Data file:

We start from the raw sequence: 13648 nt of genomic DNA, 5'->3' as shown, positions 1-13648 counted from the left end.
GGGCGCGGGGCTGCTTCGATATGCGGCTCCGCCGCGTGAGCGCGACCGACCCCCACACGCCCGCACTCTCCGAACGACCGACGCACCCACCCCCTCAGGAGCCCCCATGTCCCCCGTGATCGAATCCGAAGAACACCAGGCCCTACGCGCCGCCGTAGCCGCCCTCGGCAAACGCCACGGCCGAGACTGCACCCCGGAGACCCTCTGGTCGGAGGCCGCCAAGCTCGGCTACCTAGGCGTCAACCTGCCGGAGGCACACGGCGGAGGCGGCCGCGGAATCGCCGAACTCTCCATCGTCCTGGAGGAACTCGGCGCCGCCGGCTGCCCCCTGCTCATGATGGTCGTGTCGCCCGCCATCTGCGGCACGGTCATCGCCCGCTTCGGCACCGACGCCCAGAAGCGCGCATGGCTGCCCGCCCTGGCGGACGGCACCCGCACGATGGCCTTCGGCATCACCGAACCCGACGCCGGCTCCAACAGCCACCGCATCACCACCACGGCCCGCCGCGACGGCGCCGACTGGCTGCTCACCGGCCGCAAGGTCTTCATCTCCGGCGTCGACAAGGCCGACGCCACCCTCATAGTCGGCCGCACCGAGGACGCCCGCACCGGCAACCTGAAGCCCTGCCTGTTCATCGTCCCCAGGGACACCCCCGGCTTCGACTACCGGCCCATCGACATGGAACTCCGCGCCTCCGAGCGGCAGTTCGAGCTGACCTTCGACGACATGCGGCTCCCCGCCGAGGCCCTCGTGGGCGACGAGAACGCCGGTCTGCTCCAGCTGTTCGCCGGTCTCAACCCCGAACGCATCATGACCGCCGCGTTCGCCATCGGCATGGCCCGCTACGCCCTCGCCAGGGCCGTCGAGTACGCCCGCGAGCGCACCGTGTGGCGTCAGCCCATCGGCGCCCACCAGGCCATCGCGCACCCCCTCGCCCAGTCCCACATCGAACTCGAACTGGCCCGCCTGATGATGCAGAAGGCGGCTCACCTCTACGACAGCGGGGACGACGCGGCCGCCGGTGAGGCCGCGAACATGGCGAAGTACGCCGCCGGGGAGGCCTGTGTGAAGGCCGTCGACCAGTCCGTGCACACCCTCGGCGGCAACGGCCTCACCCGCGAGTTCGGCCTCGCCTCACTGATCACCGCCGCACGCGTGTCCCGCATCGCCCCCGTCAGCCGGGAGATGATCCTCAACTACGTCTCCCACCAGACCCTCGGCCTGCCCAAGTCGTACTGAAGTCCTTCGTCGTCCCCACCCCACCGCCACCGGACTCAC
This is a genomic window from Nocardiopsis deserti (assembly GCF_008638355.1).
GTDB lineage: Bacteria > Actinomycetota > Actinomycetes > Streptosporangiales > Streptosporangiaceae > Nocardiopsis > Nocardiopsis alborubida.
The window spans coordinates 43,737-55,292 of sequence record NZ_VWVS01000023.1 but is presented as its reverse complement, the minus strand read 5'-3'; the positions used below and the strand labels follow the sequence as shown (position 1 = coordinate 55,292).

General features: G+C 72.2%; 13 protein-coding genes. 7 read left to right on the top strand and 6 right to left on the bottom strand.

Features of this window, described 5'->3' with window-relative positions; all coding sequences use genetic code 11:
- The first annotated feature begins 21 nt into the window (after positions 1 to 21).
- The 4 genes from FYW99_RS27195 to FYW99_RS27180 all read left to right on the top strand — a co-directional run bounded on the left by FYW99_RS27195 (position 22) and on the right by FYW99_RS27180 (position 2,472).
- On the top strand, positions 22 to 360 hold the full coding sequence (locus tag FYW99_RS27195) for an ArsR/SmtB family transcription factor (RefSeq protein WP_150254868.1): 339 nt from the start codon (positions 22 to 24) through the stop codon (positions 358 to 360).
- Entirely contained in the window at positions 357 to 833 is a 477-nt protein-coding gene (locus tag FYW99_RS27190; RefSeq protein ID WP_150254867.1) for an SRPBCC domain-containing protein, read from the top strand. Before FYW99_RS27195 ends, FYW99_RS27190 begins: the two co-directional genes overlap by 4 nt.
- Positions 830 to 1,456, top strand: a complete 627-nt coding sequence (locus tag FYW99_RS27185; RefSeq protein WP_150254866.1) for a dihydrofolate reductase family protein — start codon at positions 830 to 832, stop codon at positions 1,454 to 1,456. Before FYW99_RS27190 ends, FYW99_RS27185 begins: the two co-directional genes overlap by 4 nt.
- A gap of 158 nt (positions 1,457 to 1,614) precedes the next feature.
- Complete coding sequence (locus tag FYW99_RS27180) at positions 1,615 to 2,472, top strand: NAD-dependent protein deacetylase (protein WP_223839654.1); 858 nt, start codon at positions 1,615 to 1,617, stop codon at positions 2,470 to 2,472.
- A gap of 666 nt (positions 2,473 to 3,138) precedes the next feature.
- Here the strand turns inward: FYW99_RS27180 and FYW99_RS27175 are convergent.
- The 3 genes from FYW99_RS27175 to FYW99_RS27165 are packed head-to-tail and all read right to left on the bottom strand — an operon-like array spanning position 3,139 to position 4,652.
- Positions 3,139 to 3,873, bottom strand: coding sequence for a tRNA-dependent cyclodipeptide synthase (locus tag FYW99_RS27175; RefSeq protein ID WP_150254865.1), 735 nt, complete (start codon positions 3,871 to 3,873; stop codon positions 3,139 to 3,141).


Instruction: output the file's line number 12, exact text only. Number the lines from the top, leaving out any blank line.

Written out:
- Positions 830 to 1,456, top strand: a complete 627-nt coding sequence (locus tag FYW99_RS27185; RefSeq protein WP_150254866.1) for a dihydrofolate reductase family protein — start codon at positions 830 to 832, stop codon at positions 1,454 to 1,456. Before FYW99_RS27190 ends, FYW99_RS27185 begins: the two co-directional genes overlap by 4 nt.